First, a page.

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NBA Star Enes Kanter Becomes American Citizen, Changes Last Name To ‘Freedom’

‘Today is probably the biggest day of my life,’ Freedom said. ‘To me, America gave me everything. America gave me home, gave me family.’

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NBA star Enes Kanter is now an American citizen and has legally changed his name to Enes Kanter Freedom. 

The Boston Celtics center, who frequently speaks out against oppressive governments such as China and Turkey, passed his citizenship test and was sworn in as an official citizen of the United States on Nov. 29. 

With the swearing in, the 29-year-old moved Kanter to his middle name, with Freedom now his surname, which he said teammates already call him. His new last name will appear on the back of his jersey beginning this week.

“Today is probably the biggest day of my life,” Freedom said. “To me, America gave me everything. America gave me home, gave me family. My teammates became my brothers, like my real family. This means so much to me.”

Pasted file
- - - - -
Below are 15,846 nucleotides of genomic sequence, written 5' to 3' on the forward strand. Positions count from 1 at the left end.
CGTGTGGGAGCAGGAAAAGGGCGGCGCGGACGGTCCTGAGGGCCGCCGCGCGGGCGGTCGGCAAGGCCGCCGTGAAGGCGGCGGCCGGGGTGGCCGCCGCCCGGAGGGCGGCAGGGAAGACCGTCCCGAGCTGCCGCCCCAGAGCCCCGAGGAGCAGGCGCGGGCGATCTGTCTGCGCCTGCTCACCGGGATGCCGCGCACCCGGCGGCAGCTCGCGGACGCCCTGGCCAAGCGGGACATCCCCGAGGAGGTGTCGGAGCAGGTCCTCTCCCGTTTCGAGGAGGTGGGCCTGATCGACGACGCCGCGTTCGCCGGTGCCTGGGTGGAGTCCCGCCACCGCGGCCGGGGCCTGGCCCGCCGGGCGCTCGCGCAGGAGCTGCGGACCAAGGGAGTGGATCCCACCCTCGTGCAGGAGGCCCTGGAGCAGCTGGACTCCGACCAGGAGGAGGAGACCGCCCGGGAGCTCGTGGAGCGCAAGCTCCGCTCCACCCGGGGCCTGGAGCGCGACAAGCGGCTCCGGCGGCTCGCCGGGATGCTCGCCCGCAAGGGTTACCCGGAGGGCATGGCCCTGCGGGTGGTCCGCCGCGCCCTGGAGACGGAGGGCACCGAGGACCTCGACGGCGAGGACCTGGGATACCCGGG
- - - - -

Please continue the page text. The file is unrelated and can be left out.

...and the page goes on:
In October, Celtics games were reportedly canceled after the basketball player called President Xi Jinping a “brutal dictator.” Freedom also frequently wears shoes calling out the oppressive Chinese government during NBA games. 

The anti-Lebron star most recently called on Lebron James and Nike to take a stand against the country’s human rights abuse and visit the country with him. He also took to social media to criticize the upcoming Olympics games in Beijing. 

Kanter has also criticized his origin country of Turkey, calling President Recep Tayyip Erdogan the “Hitler of our generation.” After that statement, Kanter was labeled a terrorist in the country and his passport was revoked with a warrant out for his arrest.

“Here there is freedom of speech, freedom of religion, freedom of expression, freedom of the press,” he said of the United States. “I didn’t have any of those with Turkey.”

Now an American, Freedom finally has a home he’s proud to call his own.

“Dream came true,” Kanter said. “It’s been six years that I’ve been trying to become an American citizen. Finally, I can call somewhere home.”